|Publication number||US4355750 A|
|Application number||US 06/199,325|
|Publication date||Oct 26, 1982|
|Filing date||Oct 21, 1980|
|Priority date||Oct 26, 1979|
|Publication number||06199325, 199325, US 4355750 A, US 4355750A, US-A-4355750, US4355750 A, US4355750A|
|Inventors||Sinichi Saitou, Toshikazu Kato, Kenji Kimura, Ken Satoh, Tsutomu Shibata, Seizo Watanabe, Ken Ohshima|
|Original Assignee||Olympus Optical Co., Ltd.|
|Export Citation||BiBTeX, EndNote, RefMan|
|Patent Citations (2), Referenced by (3), Classifications (9)|
|External Links: USPTO, USPTO Assignment, Espacenet|
This invention relates to a tape driving device, and more specifically to a double-capstan tape driving device having two capstans.
In double-capstan tape driving devices, the speed of revolution of a tape supply capstan is set lower than that of a tape take-up capstan in order to obtain a suitable tape tension. In a prior art double-capstan tape driving device, however, the revolution ratio between the two capstans is fixed, so that the tape tension cannot be adjusted according to the type or secular changes of tape. In other words, it is impossible to drive a tape always at a proper tension.
Accordingly, the object of this invention is to provide a double-capstan tape driving device capable of tape tension adjustment.
According to this invention, there is provided a double-capstan tape driving device which comprises first and second servo loops for rotating first and second capstans at respective speeds, and means for supplying an offset voltage to at least one of the servo loops to change the revolution speed of one of the first and second capstans.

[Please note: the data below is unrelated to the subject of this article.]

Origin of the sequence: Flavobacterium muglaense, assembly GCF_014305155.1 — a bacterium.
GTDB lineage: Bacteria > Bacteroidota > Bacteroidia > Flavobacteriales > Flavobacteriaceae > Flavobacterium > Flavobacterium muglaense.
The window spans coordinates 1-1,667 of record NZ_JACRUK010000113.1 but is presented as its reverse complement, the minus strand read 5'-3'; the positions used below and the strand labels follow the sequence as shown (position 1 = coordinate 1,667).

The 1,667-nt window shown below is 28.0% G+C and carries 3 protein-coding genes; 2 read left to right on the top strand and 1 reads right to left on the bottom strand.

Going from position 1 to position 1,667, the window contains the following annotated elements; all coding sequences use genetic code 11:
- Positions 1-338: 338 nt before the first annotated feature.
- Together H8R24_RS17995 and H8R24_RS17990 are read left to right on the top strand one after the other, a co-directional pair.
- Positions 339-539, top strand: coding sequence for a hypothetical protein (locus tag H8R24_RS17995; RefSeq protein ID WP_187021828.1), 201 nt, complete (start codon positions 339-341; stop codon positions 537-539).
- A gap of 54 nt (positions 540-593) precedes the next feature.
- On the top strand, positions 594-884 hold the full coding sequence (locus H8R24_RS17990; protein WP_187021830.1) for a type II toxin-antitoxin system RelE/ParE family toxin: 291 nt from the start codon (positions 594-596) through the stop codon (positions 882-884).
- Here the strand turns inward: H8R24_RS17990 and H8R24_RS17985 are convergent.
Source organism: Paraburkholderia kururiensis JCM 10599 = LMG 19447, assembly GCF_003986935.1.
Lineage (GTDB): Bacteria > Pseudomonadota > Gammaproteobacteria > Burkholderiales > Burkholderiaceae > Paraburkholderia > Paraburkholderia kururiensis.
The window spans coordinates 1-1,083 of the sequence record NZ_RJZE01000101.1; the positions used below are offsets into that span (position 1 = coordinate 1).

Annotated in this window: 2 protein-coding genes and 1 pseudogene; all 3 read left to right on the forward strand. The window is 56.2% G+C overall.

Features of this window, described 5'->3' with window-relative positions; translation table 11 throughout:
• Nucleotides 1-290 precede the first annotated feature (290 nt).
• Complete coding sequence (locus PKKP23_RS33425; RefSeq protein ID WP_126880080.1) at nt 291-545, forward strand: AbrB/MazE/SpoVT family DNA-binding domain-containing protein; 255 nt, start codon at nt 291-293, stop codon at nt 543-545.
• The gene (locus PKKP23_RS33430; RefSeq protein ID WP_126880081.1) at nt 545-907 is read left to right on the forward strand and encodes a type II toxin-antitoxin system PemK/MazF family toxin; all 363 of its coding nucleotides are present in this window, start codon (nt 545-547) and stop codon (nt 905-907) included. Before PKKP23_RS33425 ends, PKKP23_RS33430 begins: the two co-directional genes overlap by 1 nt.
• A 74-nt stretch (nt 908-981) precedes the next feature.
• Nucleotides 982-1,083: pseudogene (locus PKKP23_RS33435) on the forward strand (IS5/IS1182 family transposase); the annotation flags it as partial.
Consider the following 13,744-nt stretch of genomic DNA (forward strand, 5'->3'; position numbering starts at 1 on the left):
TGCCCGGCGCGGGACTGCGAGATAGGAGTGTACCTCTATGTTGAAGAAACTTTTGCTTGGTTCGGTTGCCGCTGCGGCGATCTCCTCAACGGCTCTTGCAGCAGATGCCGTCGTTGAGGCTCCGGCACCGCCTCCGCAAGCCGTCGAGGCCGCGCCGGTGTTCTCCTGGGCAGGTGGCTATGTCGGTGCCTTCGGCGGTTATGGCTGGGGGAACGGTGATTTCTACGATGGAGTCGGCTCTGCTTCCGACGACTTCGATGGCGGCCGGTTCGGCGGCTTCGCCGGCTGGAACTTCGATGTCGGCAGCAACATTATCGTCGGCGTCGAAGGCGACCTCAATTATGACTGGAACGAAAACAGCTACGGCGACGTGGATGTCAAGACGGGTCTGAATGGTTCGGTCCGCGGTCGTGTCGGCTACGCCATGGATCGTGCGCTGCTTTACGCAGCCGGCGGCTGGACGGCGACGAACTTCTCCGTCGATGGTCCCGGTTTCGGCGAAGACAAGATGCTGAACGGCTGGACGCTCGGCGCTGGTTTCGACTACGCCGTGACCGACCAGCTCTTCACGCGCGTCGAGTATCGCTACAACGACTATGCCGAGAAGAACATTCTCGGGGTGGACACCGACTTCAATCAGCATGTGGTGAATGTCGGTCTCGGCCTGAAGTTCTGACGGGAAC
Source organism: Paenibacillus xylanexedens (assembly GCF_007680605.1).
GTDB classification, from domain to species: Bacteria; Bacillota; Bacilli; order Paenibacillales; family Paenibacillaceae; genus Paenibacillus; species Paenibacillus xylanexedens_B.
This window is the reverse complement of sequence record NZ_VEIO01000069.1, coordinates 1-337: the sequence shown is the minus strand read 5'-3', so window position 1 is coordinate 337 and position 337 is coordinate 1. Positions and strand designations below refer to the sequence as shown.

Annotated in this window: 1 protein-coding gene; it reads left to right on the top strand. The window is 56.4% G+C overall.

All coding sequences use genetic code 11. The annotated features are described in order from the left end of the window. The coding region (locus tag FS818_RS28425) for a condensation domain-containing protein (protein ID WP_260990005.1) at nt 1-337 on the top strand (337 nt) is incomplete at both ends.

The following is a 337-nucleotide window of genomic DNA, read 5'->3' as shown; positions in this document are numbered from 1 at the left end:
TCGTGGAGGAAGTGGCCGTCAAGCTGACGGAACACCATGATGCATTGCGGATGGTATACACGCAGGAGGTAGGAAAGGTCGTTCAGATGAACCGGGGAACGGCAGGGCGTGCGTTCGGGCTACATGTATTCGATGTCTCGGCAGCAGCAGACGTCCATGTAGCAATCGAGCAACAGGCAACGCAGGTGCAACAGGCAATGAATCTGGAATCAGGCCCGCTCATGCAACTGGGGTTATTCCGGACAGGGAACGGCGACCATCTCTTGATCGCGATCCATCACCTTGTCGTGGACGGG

The accompanying drawing is a circuit diagram of a double-capstan tape driving device according to an embodiment of this invention.
Referring to the accompanying drawing, a magnetic tape 5 is held between a first capstan 1 and a first pinch roller 2 and between a second capstan 3 and a second pinch roller 4 so as to be able to run. The first capstan 1 is connected directly with the shaft of a first motor 6, and the second capstan 3 is connected directly with the shaft of a second motor 7. Encoding members 8 and 9 are mounted on the shafts of the first and second motors 6 and 7, respectively. These encoding members 8 and 9 are each provided with e.g. slits at regular intervals. Sensors 10 and 11 are disposed in close vicinity to the encoding members 8 and 9, respectively. The output terminals of the sensors 10 and 11 are connected respectively to frequency discriminators 12 and 13. The output terminal of the frequency discriminator 12 is connected to a motor driving amplifier 14 and one input terminal of a mixer 15, while the output terminal of the frequency discriminator 13 is connected to one input terminal of a difference detector 16. The other input terminal of the difference detector 16 is connected with the output terminal of the mixer 15, and the output terminal of the detector difference 16 is connected to a motor driving amplifier 17. The other input terminal of the mixer 15 is connected with a potentiometer 18 for tape tension adjustment. The motor driving amplifiers 14 and 17 are connected respectively to the motors 6 and 7.